A man tells a story about a Christmas when he was a small boy. It had been a very painful one. But now looking at it through adult eyes and many Christmases later, he sees how important that Christmas was for him, and how it caused him to become even more aware of God’s plan in his life.

            Four days before Christmas as a small boy, his mother went to the hospital. His father was serving in the military overseas. And so a church family, the Hansens, took the Campbell family in for Christmas. Jim Campbell says he remembers standing there at the Christmas tree in the Hansen house on Christmas Eve, when he really wanted to be in his own house with their own tree, with his mother and father.

            The Hansen family tried to welcome the Campbell kids. The Hansens always exchanged one gift on Christmas Eve, and the rest on Christmas morning. So they had a gift for each of the Campbell kids. Jim Campbell says when he opened his gift he found a pair of mittens, and he said to himself, “What a dumb gift! I’ve got two pair of mittens at home!” But he was taught to be polite, so he smiled and said thank you to the Hansens.

            He went to bed that night and all night long he had mitten dreams: mittens lost, mittens found, mittens given – and it was a dream that never quite left him as the years went on. In fact, he began collecting mittens and giving them to children who were cold. It became a crusade in his life.

Then one Christmas night, he was taking a walk around the church grounds. On a pile of snow he saw a pair of mittens. Right next to it was the Nativity scene.  Jim described it as one that we’ve all seen: where the statues are made out of plastic and have lights inside, and there was the Baby Jesus in the manger in the straw with his little hands outstretched on that dark cold December night.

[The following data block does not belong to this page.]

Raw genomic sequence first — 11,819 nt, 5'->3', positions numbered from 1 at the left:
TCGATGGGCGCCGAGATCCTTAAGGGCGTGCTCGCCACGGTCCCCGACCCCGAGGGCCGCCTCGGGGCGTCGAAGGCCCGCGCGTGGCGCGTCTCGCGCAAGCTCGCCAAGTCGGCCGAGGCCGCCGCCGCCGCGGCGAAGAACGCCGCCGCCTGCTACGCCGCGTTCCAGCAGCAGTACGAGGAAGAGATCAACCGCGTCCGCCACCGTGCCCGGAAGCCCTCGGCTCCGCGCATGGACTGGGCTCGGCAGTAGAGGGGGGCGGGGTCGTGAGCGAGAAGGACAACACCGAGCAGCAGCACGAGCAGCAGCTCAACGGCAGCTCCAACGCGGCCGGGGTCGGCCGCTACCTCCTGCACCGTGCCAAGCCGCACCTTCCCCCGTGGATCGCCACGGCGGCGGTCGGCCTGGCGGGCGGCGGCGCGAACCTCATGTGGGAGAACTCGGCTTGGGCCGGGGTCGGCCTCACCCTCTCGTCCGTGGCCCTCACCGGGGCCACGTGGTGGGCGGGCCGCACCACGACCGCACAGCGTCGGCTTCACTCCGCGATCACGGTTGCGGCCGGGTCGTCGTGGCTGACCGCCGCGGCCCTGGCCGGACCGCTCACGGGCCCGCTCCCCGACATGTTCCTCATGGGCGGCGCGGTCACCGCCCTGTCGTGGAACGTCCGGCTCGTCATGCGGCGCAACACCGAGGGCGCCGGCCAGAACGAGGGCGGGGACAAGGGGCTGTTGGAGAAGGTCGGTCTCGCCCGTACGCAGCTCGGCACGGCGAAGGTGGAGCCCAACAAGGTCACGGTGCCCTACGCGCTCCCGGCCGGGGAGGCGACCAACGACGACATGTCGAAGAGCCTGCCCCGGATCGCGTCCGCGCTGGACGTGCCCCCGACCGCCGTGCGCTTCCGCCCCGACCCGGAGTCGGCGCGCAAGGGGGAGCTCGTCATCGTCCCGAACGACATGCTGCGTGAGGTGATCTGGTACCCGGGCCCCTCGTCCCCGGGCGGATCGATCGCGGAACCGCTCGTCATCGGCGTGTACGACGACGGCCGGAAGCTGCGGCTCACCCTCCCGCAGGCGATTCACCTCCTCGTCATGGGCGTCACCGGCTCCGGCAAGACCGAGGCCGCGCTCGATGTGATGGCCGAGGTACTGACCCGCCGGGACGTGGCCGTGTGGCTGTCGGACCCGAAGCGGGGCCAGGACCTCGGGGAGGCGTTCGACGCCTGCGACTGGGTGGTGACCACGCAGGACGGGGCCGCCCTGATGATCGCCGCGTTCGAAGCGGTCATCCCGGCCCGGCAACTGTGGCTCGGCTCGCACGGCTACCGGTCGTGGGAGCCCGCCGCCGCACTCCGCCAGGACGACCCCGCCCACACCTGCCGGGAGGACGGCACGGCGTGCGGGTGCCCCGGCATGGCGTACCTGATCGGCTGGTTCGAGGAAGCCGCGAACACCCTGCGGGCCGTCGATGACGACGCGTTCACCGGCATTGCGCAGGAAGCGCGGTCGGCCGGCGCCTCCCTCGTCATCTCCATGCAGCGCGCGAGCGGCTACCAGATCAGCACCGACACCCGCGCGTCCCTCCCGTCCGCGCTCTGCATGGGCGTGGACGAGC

Jim said he went over and put those left-behind mittens on Baby Jesus’ hands. He said it was kind of an absurd thing to do – after all, the statue was plastic. But he remembered something that Jesus had said later on in His life: “Remember, whatever you do for the least of my brothers and sisters, you do for me.”

            Jim began remembering the mittens he had provided for children who were cold – believing that what he did for them he did for Him. He was thinking about the gifts that people bring for families in need who would go without if it weren’t for others’ generosity. He was thinking about food that was prepared for the hungry, and about people that were visiting others who might be lonely, all the baking that was going on so that others could have a more loving Christmas.

 He was remembering the grace of Christmas that could turn even stingy people into generous people. That could turn people who were overworked and over-tired into people who had new energy. That could help people who felt unloved to see the love that is all around them.

            Jim put those mittens on the hands of that Baby Jesus in the manger. And he did that with a deep awareness of the presence of Christ among us. That what we do for others we do for Jesus.     

Jim played his part in God’s story, and he realized that God’s plan to save us is so rich that there is more to appreciate each year. God will never be undone or outdone in His unending love for us.